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Contents:

Preface4

Part 1....5

General Introduction5-8

Part 28

Selecting the Article.8-10

Appraising and Evaluating the Article11-12

Part 313

Writing the Commentary.13-52

Commentary 1.........................................................................14

Commentary 221

Commentary 327

Commentary 433

Commentary 538

Commentary 643

Commentary 748

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Part 1

General introduction

For the new syllabus, for first examination in 2013, there have been several changes
although the overall rationale of the component remains the same.

The weighting of the IA component is now 20% for both HL and SL. The number of
commentaries for both HL and SL has been reduced from 4 to 3.

There is no longer a minimum word count only a maximum of 750 words, but this word count
does not include any data presented in tables, diagrams, headings or labels (up to 10 words
for headings and 5 words for labels), equations and calculations, references, citations and
acknowledgements and, as before, the cover sheet. Definitions and quotations must be
included in the main body of the commentary and are therefore included in the word count.
(Footnotes/endnotes are exclusively reserved for references)

Each article must reflect a different section of the syllabus although some overlap is
acceptable.

The article must be contemporary and relating to current events (must not be published
more than 1 year prior to use in the commentary) and each article must be from a different
source (preferably newspaper, journal or internet but not television or radio broadcasts). The
BBC, however, is accepted as a source.

Each commentary must be accompanied with a cover sheet that records: the title, source
and date that the article was written, the date that the commentary was written, the section
of the syllabus (microeconomics, macroeconomics, international economics or development
economics) and the word count. A copy of the article also needs to be attached to the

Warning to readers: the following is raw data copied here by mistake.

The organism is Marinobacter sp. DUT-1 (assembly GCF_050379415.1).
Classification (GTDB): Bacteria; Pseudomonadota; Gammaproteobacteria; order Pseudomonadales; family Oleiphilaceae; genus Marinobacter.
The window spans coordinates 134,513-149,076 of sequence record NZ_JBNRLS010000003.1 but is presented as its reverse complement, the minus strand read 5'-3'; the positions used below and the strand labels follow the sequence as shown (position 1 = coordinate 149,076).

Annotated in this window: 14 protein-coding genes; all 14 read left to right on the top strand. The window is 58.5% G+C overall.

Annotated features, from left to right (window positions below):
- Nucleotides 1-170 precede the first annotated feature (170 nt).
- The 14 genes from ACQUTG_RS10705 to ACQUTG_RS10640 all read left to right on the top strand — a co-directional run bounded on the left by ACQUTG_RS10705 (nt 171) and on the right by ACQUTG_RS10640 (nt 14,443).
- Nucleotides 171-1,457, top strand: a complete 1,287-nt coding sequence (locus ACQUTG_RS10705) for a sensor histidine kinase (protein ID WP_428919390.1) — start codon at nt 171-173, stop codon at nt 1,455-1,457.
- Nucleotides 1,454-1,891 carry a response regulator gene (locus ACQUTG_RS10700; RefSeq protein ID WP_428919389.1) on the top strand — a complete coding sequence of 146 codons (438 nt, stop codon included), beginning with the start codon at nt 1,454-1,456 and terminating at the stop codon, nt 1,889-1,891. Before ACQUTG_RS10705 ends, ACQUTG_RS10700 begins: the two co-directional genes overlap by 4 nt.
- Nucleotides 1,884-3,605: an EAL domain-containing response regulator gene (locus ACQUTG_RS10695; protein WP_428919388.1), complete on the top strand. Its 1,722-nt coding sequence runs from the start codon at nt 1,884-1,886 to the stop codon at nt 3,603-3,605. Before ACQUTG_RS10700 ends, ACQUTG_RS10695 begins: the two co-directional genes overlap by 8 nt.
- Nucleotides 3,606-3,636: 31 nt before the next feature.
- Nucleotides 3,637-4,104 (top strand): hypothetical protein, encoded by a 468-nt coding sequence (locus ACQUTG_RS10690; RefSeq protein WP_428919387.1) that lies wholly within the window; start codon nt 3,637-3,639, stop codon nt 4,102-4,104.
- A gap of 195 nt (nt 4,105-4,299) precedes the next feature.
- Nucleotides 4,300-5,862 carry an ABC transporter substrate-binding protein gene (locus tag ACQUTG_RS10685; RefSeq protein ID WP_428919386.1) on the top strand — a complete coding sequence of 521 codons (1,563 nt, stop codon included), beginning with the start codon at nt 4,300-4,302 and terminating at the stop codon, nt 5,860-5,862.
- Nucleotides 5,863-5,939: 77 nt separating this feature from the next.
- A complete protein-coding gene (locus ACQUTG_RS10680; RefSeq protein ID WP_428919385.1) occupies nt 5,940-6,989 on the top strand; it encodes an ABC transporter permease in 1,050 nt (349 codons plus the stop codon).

commentary.

The main focus of the commentary should be to provide a logical connection between the
content of the article and the economic theory appropriate to the section of the syllabus that
the article relates to. The student needs to provide economic interpretations of the content of
the article together with identification of the economic implications and ramifications of the
events that are discussed and presented in the article.
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Each commentary is now marked separately according to five criteria, with a maximum total
of 14 marks. In addition, the completed portfolio is judged by a 6th criterion awarded up to 3
marks.

The overall marks for the portfolio thus reflect the IB diploma marking scheme with a
maximum of 45 marks being awarded.

The 14 marks for each individual commentary are awarded as follows:

Diagrams 3 marks

Terminology 2 marks

Application 2 marks

Analysis 3 marks

Evaluation 4 marks

The student should make sure that each of these criteria is given the necessary weight with
the greatest emphasis on evaluation. In order to ensure that the criteria can be addressed it
is paramount that the article selected is suitable for the application of all the criteria.

An article is only suitable if the student can identify at least 2, but preferably more, diagrams
that can be used to illustrate points mentioned or implied.

Diagrams must be clear and accurate and provide some insight or relevance to the
commentary. Diagrams are worthless if they are not clearly and fully explained. Each
diagram should be numbered, fully and clearly labeled, and given a title where appropriate.

Wherever possible, the student should try to identify economic concepts and provide clear
definitions using the terminology appropriate to the section of the syllabus.

As well as identifying concepts or theories with the correct terminology, it is necessary to


apply them effectively within the context of the article. Concepts and theories also have to be
analysed and explained at an appropriate level.